Portfolio Manager Brian Demain explains why we could see a renewed appreciation for moderately valued, sustainable growth companies in the mid-cap market.
- We anticipate that the potential rollout of a COVID‑19 vaccine could spur a return to normal levels of economic activity in the year ahead.
- This revival in economic growth could lead to more balanced performance in the mid-cap market and renewed attention to company fundamentals and earnings potential.
- The pandemic may have accelerated long-term trends or changed behavior, creating new opportunities for long-term investors.
While 2020 was unprecedented for many reasons, one of the defining factors from an investment perspective was the unusual behavior in the mid-cap equity market. Throughout the year, we saw a small group of very expensive stocks far outperform the rest of the mid-cap market in a rally driven as much by momentum as by fundamentals. Historically low interest rates made it easier for companies to fund their growth while also driving investors to seek higher returns. Investors also rewarded companies they expected to benefit from the pandemic, including those with virtual business models, while they avoided stocks perceived as sensitive to near-term economic disruptions. The result was a narrow market rally that in our view left the Russell Midcap® Growth Index dangerously imbalanced. It also left many of the top-performing stocks in the Index trading at valuations well above their historic averages. A few of these stocks may warrant such valuations. But we believe it is incredibly optimistic to expect most to deliver the sustained rapid earnings growth needed to justify their valuations, especially when you consider historic growth rates.
In our view, this mid-cap market imbalance is not only unsustainable, it is also risky. It reminds us of the dot-com period of the late 1990s and early 2000s. Lessons learned during that period are a strong reminder of why valuations are an important consideration when it comes to evaluating risk. Disciplined growth investing doesn’t just require finding dynamic companies with above-average earnings potential. It also means not paying more for them than they are reasonably worth.
A Market Realignment in 2021?
While we see risk attached to the recent imbalance, we aren’t anticipating a broad-based market correction. Instead, we believe we could see a realignment and renewed appreciation for moderately priced growth companies — those with sustainable competitive advantages, strong market positions and experienced, visionary management teams.
We anticipate several developments that could lead to a realignment. For one thing, the rollout of a potential COVID‑19 vaccine could spur a return to normal levels of economic activity. This resurgence could boost revenue and earnings performance for a broader range of companies, especially those that depend more on face-to-face interactions. The U.S. Federal Reserve’s recent easy monetary policy could also lead to higher inflation as the economy improves. This inflation could raise expectations for higher interest rates, leading investors to rethink stock valuations. Negative earnings news from one of the high-flying companies mentioned above could also lead investors to rethink relative opportunities in the market.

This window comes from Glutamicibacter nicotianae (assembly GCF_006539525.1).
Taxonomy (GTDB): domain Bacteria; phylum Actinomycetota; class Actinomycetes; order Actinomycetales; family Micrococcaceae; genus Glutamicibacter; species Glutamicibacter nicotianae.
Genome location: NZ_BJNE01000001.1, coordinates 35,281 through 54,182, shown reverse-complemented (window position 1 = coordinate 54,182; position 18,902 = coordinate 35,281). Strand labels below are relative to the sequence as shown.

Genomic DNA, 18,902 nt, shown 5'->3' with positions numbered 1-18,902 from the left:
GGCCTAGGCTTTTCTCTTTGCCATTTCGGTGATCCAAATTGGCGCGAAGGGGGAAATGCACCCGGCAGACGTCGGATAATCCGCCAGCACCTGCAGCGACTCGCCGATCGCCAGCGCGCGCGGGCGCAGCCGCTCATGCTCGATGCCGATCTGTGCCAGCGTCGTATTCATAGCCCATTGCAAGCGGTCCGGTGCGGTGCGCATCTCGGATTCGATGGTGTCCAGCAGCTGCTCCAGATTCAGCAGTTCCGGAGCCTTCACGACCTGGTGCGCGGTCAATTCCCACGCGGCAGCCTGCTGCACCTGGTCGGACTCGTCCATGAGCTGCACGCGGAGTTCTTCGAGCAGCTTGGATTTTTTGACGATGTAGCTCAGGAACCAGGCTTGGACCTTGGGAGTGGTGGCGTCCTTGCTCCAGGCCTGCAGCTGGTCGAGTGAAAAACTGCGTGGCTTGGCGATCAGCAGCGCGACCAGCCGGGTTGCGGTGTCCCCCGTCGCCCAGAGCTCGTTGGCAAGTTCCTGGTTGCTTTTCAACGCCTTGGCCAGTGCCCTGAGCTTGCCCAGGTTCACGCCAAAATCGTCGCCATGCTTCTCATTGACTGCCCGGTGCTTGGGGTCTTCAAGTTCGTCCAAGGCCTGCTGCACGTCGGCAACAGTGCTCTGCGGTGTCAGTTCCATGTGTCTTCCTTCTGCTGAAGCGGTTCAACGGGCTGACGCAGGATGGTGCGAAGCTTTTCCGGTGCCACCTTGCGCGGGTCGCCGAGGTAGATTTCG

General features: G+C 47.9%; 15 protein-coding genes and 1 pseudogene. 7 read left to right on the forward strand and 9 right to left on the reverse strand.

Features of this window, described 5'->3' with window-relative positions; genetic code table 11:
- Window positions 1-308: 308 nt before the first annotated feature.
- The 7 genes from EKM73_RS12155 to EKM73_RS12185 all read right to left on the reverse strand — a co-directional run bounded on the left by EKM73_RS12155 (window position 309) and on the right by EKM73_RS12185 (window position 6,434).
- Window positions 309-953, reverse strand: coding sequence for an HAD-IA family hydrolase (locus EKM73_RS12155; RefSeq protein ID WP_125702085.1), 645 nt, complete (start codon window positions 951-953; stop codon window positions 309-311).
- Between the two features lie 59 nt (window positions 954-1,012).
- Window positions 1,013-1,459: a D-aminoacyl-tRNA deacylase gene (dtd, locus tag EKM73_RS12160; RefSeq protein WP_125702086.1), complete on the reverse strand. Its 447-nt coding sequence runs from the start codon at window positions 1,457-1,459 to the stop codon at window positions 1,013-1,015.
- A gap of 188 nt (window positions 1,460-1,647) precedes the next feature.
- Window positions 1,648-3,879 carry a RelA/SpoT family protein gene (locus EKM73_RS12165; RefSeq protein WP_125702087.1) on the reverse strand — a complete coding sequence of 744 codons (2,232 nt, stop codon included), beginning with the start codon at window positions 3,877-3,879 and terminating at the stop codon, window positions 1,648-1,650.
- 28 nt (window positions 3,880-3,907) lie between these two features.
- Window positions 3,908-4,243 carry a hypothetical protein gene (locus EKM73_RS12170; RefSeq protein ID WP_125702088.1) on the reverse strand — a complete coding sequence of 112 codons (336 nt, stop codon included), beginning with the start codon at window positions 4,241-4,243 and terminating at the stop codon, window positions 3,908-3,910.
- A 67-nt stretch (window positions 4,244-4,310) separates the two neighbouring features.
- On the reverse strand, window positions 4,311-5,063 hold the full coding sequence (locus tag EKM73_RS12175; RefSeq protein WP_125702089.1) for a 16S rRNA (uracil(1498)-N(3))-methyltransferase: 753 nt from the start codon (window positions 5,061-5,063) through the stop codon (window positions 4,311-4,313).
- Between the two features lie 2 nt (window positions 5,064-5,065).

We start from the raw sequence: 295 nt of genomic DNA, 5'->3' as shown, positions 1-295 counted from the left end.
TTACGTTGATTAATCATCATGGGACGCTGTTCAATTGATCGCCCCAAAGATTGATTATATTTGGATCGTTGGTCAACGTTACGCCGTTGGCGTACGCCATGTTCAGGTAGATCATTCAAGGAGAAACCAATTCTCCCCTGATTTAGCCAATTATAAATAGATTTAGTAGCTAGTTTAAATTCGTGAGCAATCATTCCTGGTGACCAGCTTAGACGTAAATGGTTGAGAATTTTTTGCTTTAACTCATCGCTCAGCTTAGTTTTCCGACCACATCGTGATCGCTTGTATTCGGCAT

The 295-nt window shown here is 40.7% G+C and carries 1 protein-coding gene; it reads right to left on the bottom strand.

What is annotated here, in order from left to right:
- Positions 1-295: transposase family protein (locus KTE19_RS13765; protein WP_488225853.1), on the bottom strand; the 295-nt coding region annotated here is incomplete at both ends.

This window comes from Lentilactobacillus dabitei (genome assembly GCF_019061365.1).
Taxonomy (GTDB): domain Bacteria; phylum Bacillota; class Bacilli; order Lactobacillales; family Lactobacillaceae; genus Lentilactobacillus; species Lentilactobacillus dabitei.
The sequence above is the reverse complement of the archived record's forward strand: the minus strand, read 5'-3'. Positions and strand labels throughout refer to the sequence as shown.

Instead of trying to predict the timing of this realignment, we believe investors should instead focus on identifying reasonably valued, disciplined growth companies that have the potential to grow over the long term. We also think it’s worthwhile to look hard at what is driving this growth potential. How big is the company’s potential market opportunity, and what competition might it face? How durable are its profit margins?
We also recognize the pandemic may have altered behaviors or accelerated trends transforming our economy, including e-commerce penetration and the growth in cloud-based interactions. For example, we saw many consumers turn to online retailers even for big-ticket purchases during the pandemic. In many cases, these consumers have returned to the same retailer for a second or third time, a strong indicator of future customer loyalty. These buying trends may persist even after the pandemic ends, as consumers have become more comfortable with online buying. We believe there may be opportunities to capitalize on these and other changes in the coming year by investing in innovative but reasonably valued companies that may be positioned for strong relative growth over longer time horizons.
INVESTMENT OUTLOOK 2021
What should be on the radar for investors in 2021?